I grew up in a Hindu family, in a society where a majority follows Hinduism. I must have been about nine when I observed the girls my age fasting for about a week sometime in July, where they would wake up every morning to worship a pot of freshly planted rice seedlings. I was curious so I started doing the same as well (and my mother was more than happy because she thought that this would be the way I would lose some weight). It was only years later that I was to realize and be able to analyze the symbolic meaning that this had, this fasting which is known as “Gauri-vrat” where “vrat” stands for fasting and “Gauri” for Goddess Shakti, the consort of God Shiva. Gauri here also means “the unmarried/virgin/pre-menstrual girl”, linking to the “feminine pure” that Goddess Shakti stands for. The fast is meant to be in worship of God Shiva, symbolizing the devotion that Shakti had for him. God Shiva is the one who is responsible for the forces of creation and destruction, the cycle of birth and death. Shakti represents the “feminine” aspects of this cycle, that of giving birth and nurturing.
What angered me the most about the fasting was that the girls were made to worship Shakti as mother earth through worship of a pot of seedlings, with the aim that Shakti would grant them the power to get good husbands, please them (sexually of course) and give them healthy (male) children. I was pleading all this time to the earth to make me fertile like her, without ever realizing it. My vagina wasn’t mine, it belonged to Shakti. So here I was, fasting as a kid, symbolically asking, as a pre-menstrual virgin (without a symbolic vagina), to be “gifted” the vagina in the form of blessings.
When I was finally past my pre-menstrual age, I realized that temples gave me a big no at entry when I was menstruating. Of course, if I was alone, I happily entered them without declaring my state, but the idea is that women who menstruate are impure. Hence, menstrual blood is impure. Getting my vagina from Shakti when I start menstruating (once I enter puberty) is not enough apparently! Some say that it makes women weak mentally and emotionally and hence impure. But most of the popular nonsense I get from my neighbors back in Ahmedabad (where I was born and grew up) is that menstrual blood is impure. I have to be pregnant to be considered pure again, because my vagina needs to be put to “use” – the grand function of reproduction. I am not pure until I am a mother. I cannot be a female body that is accepted by the society until I make my normative-role my
identity. I become an embodiment of nature only when I act like nature, which is to be fertile and give birth. Until I give birth, I am seen as vulnerable, as not having a protector, as not being a “complete” woman and hence being looked with suspicion.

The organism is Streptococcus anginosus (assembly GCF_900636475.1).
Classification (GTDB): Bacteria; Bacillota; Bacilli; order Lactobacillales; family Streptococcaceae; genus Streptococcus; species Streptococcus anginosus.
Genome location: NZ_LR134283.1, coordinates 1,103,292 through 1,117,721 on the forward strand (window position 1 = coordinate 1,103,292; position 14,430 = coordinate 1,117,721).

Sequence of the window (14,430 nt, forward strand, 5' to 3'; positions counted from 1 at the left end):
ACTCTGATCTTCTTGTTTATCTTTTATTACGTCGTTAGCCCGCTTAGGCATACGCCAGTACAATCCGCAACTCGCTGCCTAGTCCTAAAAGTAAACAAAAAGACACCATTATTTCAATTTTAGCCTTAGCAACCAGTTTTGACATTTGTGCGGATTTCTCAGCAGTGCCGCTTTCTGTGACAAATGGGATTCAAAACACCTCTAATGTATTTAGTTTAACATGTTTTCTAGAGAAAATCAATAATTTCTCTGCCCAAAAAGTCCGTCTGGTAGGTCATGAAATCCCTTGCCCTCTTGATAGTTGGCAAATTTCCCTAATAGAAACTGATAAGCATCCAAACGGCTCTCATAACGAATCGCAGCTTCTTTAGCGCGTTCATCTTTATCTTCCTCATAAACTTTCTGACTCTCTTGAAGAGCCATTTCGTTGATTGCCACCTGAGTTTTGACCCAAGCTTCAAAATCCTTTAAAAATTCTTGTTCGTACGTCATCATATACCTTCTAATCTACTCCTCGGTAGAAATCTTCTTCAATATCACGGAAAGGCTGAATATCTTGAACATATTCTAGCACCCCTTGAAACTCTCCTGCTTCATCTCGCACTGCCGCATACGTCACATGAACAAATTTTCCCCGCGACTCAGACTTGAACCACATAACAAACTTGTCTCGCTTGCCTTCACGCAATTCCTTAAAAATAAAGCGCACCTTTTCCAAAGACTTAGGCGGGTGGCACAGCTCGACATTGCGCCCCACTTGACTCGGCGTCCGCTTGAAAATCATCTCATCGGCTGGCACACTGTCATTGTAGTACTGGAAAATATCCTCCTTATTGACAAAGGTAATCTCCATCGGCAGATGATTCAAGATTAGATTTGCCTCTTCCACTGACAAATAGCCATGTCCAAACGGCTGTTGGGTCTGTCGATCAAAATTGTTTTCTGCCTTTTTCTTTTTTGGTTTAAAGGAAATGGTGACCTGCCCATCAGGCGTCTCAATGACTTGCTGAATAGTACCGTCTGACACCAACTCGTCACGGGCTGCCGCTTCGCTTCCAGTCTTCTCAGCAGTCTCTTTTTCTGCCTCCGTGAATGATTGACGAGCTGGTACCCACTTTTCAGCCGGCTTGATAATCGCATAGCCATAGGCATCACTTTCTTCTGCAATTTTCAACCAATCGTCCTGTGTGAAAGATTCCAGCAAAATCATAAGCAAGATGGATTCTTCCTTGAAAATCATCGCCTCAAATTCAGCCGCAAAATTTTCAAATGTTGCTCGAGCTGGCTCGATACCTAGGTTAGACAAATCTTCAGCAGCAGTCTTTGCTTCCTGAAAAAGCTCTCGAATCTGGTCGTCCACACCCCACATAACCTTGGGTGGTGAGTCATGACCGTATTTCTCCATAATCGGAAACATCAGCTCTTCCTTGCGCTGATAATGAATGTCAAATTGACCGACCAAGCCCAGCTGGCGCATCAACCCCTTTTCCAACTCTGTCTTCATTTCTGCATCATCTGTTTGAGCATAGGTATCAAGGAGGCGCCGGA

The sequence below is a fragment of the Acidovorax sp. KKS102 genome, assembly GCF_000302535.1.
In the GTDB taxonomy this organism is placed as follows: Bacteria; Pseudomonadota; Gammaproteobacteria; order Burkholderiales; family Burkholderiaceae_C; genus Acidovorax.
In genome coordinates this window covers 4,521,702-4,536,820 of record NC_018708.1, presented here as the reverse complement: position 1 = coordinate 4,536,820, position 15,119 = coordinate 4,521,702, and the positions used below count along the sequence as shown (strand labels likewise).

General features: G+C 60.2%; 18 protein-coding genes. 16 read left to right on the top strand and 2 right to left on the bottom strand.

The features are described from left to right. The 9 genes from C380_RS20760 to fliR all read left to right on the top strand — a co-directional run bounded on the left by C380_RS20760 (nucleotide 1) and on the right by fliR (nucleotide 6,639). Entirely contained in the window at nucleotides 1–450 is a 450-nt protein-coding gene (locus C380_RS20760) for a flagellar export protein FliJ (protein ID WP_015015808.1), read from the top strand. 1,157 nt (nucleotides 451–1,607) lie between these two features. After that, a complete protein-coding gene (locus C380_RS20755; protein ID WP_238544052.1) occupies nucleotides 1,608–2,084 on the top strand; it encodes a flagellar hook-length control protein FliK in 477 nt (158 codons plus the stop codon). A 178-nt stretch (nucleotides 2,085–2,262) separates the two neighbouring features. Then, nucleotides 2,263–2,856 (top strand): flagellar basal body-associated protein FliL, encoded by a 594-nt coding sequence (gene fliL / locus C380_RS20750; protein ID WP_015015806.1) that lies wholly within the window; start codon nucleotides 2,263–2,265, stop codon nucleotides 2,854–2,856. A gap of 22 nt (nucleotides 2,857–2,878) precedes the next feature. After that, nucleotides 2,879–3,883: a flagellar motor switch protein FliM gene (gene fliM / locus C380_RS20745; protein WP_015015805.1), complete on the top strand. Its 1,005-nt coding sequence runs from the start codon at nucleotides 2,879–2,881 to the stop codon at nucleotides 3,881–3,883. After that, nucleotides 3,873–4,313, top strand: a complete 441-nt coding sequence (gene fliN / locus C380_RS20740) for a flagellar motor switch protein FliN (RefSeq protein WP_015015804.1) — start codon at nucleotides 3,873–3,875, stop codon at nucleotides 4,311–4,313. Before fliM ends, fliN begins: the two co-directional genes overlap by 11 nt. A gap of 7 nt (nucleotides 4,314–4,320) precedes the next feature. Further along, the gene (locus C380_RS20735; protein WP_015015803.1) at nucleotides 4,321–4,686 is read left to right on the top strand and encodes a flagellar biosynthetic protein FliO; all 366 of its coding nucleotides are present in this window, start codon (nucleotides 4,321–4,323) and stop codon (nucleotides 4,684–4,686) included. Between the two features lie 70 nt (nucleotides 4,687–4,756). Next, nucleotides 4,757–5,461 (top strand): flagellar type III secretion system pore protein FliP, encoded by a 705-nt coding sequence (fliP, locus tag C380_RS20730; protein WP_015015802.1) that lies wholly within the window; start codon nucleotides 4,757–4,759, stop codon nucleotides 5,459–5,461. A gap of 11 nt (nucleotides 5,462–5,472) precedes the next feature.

What I feel about my identity in India while living amidst these norms shows no difference to that amongst the rhetoric as made by certain branches of feminism (like ecofeminism) that uses these “exotic” third-world ideas to empower women as mothers, making both “woman” and “nature” mere adjectives that become more exclusive as the movement develops.
What seems to be taking place now is that we are turning to nature to “save” our vaginas, as if our vaginas, when given away to “nature”, would return to their “natural” abode, with reference to what is known as the “Natural Law”. This reference to Natural Law has shown up in the discourse related to both, the control of human-reproduction through abortion or contraceptive pills and through the control of agricultural production, through pesticides or through the use of genetically modified (GMO) seeds. My body and its integrity has suddenly become an object that could be appropriated.
Love Jihad is the newest manifestation of the appropriation of a woman’s body in India. I read news about attacks on Hindu women who fell in love with Muslim men everyday lately, where this love itself is portrayed as if “Muslim men had embarked on a war to Islamicize the womb of Hindu India.” The Hindu men, according to political parties like Rashtriya Swayamsevak Sangh (RSS), the Bajrang Dal, and even the ruling Bharatiya Janata Party (BJP), have the moral duty to save the honour of these Hindu women by saving their wombs from being appropriated by the Muslim men. This brings back again to the idea that the religious divides and caste divides are manifested in the blood and genes, for some obscure reason. Most of the population, despite all the science and technological progress that India prides in singing for itself, still believes in all this blabla mystic-science, reflected, for example, in beliefs in horoscope or astrology.
I find it interesting that this movement of appropriation of women’s body evolves with political movements in popularity. But in most cases, it is in the name of honor that could be religious, moral or cultural. The sad story is that I find myself hopeless in this crystallizing of the use of question of women’s body to legitimatize a political agenda.
Note: Some parts of this essay were written as a part of my project for a class by Prof. Bruno Latour in Spring 2014 at Sciences Po Paris